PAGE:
Catamount says water line not for current or future home use
Routt County — Hoping to address concerns over a proposed water line underneath the valley floor south of Steamboat Springs, officials with Catamount Development have resubmitted their application for an amendment to their special use permit.
In February, Routt County planning commissioners voted unanimously to recommend denial of the amendment which would allow a water line from the Yampa River to Walton Creek. The planning commissioners said the request should have been included in Catamount Ranch’s original approval.
In 1998, Catamount Ranch was approved for 25 homesites, a 90-acre golf course, a clubhouse and other buildings as well as land set aside in conservation easements. At the time, planning commissioners said they thought the developers had adequate water to meet the demands of the project.
Lake Catamount No. 1 Metropolitan District President Michael Mutter said preliminary water planning was based on different considerations.
“It was not discussed at pre-approval hearings because Catamount had not yet specifically considered a water line,” Mutter stated in Catamount’s recent application to the county.
Catamount should have done a better job of presenting the facts to the planning commissioners, he added.
“On the one hand, we felt like pretty good citizens because we were taking on a nearly $2 million project that would benefit agricultural lands as well as the golf course and add water to Walton Creek, at no cost to anyone else. On the other, it was really our fault for not realizing that, as many benefits as we think the project has, we have to explain the plans much more clearly,” Mutter stated in a press release.
Mutter said the water line raised some questions that he believes are largely based on misunderstandings.
“We believe we have dealt in this application with the concerns we heard the Planning Commission and members of the community express,” Mutter stated.
The new application, submitted March 30, clarifies that the water line is not intended for residential use at Catamount Ranch and is not for future development.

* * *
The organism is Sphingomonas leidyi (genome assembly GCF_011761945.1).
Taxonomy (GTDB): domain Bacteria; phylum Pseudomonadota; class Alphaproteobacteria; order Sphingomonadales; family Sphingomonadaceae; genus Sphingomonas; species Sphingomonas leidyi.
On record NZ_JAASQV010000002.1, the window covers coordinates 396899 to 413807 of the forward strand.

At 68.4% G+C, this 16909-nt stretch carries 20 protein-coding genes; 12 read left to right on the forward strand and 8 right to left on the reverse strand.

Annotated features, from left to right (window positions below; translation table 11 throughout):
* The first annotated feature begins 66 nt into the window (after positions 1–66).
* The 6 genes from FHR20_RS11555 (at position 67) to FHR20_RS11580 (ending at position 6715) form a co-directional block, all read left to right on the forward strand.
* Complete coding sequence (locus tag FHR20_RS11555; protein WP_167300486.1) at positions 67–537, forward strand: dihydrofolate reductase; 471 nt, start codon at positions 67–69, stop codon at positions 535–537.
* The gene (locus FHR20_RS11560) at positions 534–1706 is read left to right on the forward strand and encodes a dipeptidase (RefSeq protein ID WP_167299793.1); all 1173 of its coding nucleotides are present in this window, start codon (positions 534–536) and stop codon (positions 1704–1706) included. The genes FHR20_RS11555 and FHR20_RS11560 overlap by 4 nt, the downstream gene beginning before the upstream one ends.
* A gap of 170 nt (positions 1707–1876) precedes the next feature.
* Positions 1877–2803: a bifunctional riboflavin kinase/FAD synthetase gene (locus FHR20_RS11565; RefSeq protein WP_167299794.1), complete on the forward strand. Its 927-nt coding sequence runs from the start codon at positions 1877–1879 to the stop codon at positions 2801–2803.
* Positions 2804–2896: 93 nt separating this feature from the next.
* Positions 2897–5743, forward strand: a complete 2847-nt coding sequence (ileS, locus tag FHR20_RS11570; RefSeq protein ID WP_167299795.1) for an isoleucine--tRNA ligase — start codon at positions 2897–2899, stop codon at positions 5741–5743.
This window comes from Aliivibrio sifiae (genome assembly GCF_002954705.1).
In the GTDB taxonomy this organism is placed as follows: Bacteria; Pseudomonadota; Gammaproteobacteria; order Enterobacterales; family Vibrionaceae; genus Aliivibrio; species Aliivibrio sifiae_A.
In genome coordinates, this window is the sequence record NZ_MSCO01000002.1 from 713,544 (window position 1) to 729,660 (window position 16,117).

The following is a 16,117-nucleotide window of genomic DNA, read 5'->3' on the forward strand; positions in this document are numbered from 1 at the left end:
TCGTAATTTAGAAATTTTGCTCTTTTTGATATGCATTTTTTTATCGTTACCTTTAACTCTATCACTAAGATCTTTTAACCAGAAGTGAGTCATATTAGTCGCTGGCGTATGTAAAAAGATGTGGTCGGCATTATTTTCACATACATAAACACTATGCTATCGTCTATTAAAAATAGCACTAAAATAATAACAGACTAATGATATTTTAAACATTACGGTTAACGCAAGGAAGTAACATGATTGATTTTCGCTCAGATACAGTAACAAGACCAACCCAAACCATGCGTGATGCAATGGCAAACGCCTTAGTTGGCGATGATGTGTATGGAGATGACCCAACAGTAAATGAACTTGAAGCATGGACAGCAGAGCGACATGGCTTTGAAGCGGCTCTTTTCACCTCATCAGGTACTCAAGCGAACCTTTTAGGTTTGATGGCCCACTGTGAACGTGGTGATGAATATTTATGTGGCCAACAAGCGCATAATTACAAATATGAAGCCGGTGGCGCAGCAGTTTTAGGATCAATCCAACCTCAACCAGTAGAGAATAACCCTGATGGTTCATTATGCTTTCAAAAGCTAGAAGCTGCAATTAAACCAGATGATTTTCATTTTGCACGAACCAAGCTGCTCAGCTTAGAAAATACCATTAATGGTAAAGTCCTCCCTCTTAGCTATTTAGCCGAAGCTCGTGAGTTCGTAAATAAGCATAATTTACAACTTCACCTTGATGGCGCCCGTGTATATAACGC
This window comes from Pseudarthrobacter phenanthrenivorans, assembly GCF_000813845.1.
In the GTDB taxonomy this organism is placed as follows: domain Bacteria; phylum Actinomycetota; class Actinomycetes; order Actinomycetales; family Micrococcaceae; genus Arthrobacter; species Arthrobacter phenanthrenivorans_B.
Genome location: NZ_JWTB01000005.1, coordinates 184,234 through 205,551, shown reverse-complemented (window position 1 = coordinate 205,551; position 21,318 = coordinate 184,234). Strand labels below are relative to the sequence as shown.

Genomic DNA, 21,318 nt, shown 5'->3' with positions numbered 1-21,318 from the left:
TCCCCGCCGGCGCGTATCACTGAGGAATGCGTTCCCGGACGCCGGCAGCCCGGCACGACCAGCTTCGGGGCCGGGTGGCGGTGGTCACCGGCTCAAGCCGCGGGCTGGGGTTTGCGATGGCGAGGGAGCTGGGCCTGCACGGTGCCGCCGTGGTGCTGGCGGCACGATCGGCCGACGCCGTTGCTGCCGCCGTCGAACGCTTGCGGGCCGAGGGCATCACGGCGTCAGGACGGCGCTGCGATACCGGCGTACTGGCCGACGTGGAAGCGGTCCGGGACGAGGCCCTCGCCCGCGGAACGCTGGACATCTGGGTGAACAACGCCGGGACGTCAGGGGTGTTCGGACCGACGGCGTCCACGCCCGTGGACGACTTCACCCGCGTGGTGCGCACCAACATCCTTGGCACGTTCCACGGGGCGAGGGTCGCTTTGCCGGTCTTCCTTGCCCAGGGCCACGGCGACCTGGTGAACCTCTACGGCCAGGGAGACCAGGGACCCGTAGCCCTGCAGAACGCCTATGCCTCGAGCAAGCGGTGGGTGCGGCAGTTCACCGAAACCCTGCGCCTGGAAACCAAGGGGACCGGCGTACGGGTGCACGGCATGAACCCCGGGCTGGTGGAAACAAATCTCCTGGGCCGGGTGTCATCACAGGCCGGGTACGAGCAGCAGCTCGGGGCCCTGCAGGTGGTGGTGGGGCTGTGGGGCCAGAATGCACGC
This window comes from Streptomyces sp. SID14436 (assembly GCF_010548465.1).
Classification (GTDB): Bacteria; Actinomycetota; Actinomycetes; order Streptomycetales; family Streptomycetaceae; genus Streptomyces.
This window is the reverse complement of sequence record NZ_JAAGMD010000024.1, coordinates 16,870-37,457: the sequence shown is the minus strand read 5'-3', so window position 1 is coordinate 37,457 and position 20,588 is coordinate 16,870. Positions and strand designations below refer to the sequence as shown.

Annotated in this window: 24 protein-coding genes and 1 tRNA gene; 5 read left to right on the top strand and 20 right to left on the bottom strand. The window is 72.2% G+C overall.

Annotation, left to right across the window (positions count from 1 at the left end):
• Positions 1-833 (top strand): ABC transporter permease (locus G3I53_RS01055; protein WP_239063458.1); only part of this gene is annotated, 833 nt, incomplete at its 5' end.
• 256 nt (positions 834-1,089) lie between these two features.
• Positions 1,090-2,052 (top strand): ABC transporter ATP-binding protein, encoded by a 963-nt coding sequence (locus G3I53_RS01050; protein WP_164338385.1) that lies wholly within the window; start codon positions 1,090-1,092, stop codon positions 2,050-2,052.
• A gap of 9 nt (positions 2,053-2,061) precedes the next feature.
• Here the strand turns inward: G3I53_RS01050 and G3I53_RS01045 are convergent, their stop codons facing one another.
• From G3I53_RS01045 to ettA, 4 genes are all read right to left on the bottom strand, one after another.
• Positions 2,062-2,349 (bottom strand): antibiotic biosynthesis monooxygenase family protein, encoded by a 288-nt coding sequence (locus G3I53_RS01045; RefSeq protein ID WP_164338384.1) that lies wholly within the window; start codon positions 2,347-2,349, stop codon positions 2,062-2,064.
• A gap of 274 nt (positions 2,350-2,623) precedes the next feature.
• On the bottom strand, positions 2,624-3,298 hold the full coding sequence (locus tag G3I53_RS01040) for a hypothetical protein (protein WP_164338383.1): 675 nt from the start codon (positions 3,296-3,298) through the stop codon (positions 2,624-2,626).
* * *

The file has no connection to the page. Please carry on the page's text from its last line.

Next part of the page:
“This irrigation line is to protect our $10 million investment in the golf course — not for any future development at the Ranch or anywhere else,” stated Michael Beckley, president and general manager of Catamount Ranch and Club. “We need the line to water the course and agricultural lands; it can also be used to supplement Walton Creek.”
A few landowners near Catamount Ranch said they had concerns that the water line might allow pike, a trout predator, to infiltrate Walton Creek.
Catamount’s application contains a report from Roy Hugie, a consultant with 30 years experience in natural resources management. Hugie said the water line will have no negative impact on wildlife in the valley or on fish in the Yampa River.
The 18-inch water line from the Yampa River to Walton Creek would be buried at least four feet underneath properties owned by Michael Holloran, Union Pacific Railroad, Fran Werner, Don Lufkin and state highway right-of-ways.
The Planning Commission will review Catamount’s water line request on June 1. It is then scheduled for a hearing with the Board of County Commissioners on June 27.
— To reach Michelle Bales call 871-4208 or e-mail firstname.lastname@example.org
Support Local Journalism
Support Local Journalism
Readers around Steamboat and Routt County make the Steamboat Pilot & Today’s work possible. Your financial contribution supports our efforts to deliver quality, locally relevant journalism.
Now more than ever, your support is critical to help us keep our community informed about the evolving coronavirus pandemic and the impact it is having locally. Every contribution, however large or small, will make a difference.
Each donation will be used exclusively for the development and creation of increased news coverage.
Start a dialogue, stay on topic and be civil.
If you don't follow the rules, your comment may be deleted.
User Legend: Moderator Trusted User
While warm days and nights are fueling strong flows in the Yampa River through Steamboat Springs, the pace of runoff is expected to dip this week.